The 21-Day Fix Reviewed by a Dietitian

What is the 21-Day Fix?

A diet program centred around portion control using different sized plastic containers. The size of the plastic containers depends on the group or type of food (for example, vegetables, fruit, protein, healthy fats, etc.). Individuals following this program are to use the containers when portioning out their foods for meals and snacks (at home or away from home) and to use a set number of containers for each food per day according to their “plan”. One’s plan (the numbers of each food they are allotted per day) is determined by a simple calculation based solely off weight in pounds.

Free foods are also talked about and can include spices, vinegars, mustard, herbs, tea, coffee, and water. The program also encourages the participant to use Beachbody’s line of supplements, in particular, Energize (for before a workout), Recover (for after a workout), and Shakeology (a meal replacement powder to be used in shakes). “Shakeology Boosts” can be used in combination with Shakeology such as their Focused Energy Boost, Power Greens Boost, and Digestive Health Boost. These supplements are said to help promote faster results and to help maintain results (results being primarily weight loss).

In addition to the 21-Day Fix eating program, Beachbody encourages people to participate in their exercise programs by purchasing a membership to Beachbody On Demand, their online streaming platform that contains all their workout videos.

What are my thoughts on the 21-Day Fix?

What I like about it

Learning portion sizes

One major benefit of following the 21-Day fix is it teaches people how to visualize portions of foods using the coloured plastic containers. It may highlight the fact that serving of vegetables might not be as big as one thinks or that a serving of a fat or oil may be smaller than one thinks. Also, the use of the containers to portion food would likely change the portions of certain foods that people would normally have if they were eye-balling portions; this is likely the source of people’s changes in body composition that can happen.

There are also guides provided in the 21-Day Fix that provide a visual for how meals might look like using the coloured containers. This may provide people with a visualization of how a meal might look like in terms of relative proportions of those foods.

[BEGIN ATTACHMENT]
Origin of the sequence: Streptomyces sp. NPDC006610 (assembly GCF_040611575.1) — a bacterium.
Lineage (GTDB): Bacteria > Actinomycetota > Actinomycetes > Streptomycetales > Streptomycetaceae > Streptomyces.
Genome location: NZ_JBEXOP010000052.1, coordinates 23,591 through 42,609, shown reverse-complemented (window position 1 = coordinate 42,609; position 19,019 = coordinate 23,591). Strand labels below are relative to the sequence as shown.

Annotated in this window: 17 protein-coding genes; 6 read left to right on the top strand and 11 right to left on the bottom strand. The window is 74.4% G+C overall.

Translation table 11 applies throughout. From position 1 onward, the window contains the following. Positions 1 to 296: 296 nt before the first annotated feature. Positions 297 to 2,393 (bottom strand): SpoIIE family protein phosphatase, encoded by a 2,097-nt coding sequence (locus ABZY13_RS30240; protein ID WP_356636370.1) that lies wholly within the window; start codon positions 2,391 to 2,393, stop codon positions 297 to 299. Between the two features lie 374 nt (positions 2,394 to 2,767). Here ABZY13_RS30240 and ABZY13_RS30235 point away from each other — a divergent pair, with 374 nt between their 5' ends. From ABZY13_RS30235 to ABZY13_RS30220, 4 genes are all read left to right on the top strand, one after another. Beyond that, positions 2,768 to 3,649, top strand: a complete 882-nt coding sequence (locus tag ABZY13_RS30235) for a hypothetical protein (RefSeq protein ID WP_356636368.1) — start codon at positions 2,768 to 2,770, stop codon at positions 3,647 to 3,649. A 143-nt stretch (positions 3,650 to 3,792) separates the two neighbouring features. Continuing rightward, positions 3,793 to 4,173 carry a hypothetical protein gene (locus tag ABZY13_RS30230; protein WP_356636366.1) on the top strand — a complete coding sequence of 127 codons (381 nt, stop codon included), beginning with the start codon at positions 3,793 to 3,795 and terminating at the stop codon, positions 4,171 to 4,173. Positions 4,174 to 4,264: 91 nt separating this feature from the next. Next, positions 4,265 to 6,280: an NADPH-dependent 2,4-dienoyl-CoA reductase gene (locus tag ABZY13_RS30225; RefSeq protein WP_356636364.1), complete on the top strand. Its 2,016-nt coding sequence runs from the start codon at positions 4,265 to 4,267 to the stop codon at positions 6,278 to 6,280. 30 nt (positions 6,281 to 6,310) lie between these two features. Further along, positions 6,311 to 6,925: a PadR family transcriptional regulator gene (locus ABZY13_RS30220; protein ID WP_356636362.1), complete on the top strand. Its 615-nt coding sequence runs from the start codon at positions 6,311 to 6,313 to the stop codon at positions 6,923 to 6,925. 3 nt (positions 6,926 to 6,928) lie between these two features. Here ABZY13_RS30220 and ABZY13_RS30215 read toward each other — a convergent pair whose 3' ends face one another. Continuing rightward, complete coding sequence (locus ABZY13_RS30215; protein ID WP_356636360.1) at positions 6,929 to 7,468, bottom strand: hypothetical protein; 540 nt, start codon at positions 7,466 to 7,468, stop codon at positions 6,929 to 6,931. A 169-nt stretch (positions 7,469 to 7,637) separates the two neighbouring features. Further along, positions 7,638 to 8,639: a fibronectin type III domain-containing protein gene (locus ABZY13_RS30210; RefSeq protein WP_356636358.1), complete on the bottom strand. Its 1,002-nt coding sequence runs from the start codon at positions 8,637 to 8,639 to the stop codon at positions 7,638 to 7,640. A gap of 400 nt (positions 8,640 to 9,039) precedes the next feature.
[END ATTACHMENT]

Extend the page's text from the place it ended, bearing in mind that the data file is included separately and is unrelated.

Takes the focus away from calories

Something that commonly happens with the use of food-portioning tools is people tend to let go of the concept of calories coming from food. The supposed idea behind Beachbody’s use of the coloured containers in the 21-Day Fix is that a person will not have to count calories in order to eat properly and see the results they wish to see. This is a positive point that we would encourage here at Revive; counting calories is often unnecessary and can lead to unhealthy obsessions and a skewed relationship with food in general.


What I do not like about it

Anecdotal claims

Many diet and supplement companies will utilize testimonials or anecdotal evidence to support any claims that are made; this program is no exception. Throughout the programs materials and on the website, there are many “before and after” pictures displaying the results of the program. Unfortunately, this is not the same as scientific evidence, which is what should be used to support anything in nutrition. Any company can get a few people (even employees), get them to do a program (with no way to tell if the program was the only variable), take some before and after pictures (often with different poses and lighting), and claim that someone lost X number of pounds in X amount of time.

Focus on weight and appearance as a goal